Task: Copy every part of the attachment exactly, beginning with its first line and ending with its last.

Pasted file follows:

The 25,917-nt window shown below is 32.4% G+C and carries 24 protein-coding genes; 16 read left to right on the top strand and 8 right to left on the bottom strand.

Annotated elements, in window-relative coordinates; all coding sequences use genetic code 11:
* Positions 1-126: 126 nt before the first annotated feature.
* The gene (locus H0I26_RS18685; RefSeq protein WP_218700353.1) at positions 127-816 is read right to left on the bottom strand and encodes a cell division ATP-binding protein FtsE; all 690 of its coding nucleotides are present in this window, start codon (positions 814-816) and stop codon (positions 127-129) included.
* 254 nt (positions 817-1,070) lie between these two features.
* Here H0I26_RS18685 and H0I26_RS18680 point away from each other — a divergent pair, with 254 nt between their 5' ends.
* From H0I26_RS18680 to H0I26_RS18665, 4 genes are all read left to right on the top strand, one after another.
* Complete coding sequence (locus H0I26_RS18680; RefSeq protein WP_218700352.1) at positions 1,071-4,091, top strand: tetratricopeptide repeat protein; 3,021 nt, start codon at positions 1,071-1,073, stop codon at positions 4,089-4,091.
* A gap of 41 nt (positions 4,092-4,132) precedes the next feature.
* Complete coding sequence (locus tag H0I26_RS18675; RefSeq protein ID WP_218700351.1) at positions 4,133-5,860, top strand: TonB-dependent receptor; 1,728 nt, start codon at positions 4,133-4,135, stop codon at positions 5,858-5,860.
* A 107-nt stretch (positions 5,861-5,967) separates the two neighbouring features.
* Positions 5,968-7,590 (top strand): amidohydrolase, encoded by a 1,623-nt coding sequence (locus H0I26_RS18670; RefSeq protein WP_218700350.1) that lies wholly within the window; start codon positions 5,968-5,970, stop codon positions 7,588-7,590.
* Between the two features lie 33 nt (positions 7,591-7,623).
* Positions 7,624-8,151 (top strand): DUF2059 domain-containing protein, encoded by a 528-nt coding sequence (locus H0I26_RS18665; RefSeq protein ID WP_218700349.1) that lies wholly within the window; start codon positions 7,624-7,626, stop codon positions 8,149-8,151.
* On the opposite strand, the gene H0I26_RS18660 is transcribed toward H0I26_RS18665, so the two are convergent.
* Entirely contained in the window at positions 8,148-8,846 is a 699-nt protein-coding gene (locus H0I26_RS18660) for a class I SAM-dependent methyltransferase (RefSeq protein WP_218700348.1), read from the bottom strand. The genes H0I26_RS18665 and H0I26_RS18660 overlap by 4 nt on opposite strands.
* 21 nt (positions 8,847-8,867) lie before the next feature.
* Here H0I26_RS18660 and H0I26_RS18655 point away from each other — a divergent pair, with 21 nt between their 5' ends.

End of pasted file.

The 25,917-nt window shown below is 32.4% G+C and carries 24 protein-coding genes; 16 read left to right on the top strand and 8 right to left on the bottom strand.

Annotated elements, in window-relative coordinates; all coding sequences use genetic code 11:
* Positions 1-126: 126 nt before the first annotated feature.
* The gene (locus H0I26_RS18685; RefSeq protein WP_218700353.1) at positions 127-816 is read right to left on the bottom strand and encodes a cell division ATP-binding protein FtsE; all 690 of its coding nucleotides are present in this window, start codon (positions 814-816) and stop codon (positions 127-129) included.
* 254 nt (positions 817-1,070) lie between these two features.
* Here H0I26_RS18685 and H0I26_RS18680 point away from each other — a divergent pair, with 254 nt between their 5' ends.
* From H0I26_RS18680 to H0I26_RS18665, 4 genes are all read left to right on the top strand, one after another.
* Complete coding sequence (locus H0I26_RS18680; RefSeq protein WP_218700352.1) at positions 1,071-4,091, top strand: tetratricopeptide repeat protein; 3,021 nt, start codon at positions 1,071-1,073, stop codon at positions 4,089-4,091.
* A gap of 41 nt (positions 4,092-4,132) precedes the next feature.
* Complete coding sequence (locus tag H0I26_RS18675; RefSeq protein ID WP_218700351.1) at positions 4,133-5,860, top strand: TonB-dependent receptor; 1,728 nt, start codon at positions 4,133-4,135, stop codon at positions 5,858-5,860.
* A 107-nt stretch (positions 5,861-5,967) separates the two neighbouring features.
* Positions 5,968-7,590 (top strand): amidohydrolase, encoded by a 1,623-nt coding sequence (locus H0I26_RS18670; RefSeq protein WP_218700350.1) that lies wholly within the window; start codon positions 5,968-5,970, stop codon positions 7,588-7,590.
* Between the two features lie 33 nt (positions 7,591-7,623).
* Positions 7,624-8,151 (top strand): DUF2059 domain-containing protein, encoded by a 528-nt coding sequence (locus H0I26_RS18665; RefSeq protein ID WP_218700349.1) that lies wholly within the window; start codon positions 7,624-7,626, stop codon positions 8,149-8,151.
* On the opposite strand, the gene H0I26_RS18660 is transcribed toward H0I26_RS18665, so the two are convergent.
* Entirely contained in the window at positions 8,148-8,846 is a 699-nt protein-coding gene (locus H0I26_RS18660) for a class I SAM-dependent methyltransferase (RefSeq protein WP_218700348.1), read from the bottom strand. The genes H0I26_RS18665 and H0I26_RS18660 overlap by 4 nt on opposite strands.
* 21 nt (positions 8,847-8,867) lie before the next feature.
* Here H0I26_RS18660 and H0I26_RS18655 point away from each other — a divergent pair, with 21 nt between their 5' ends.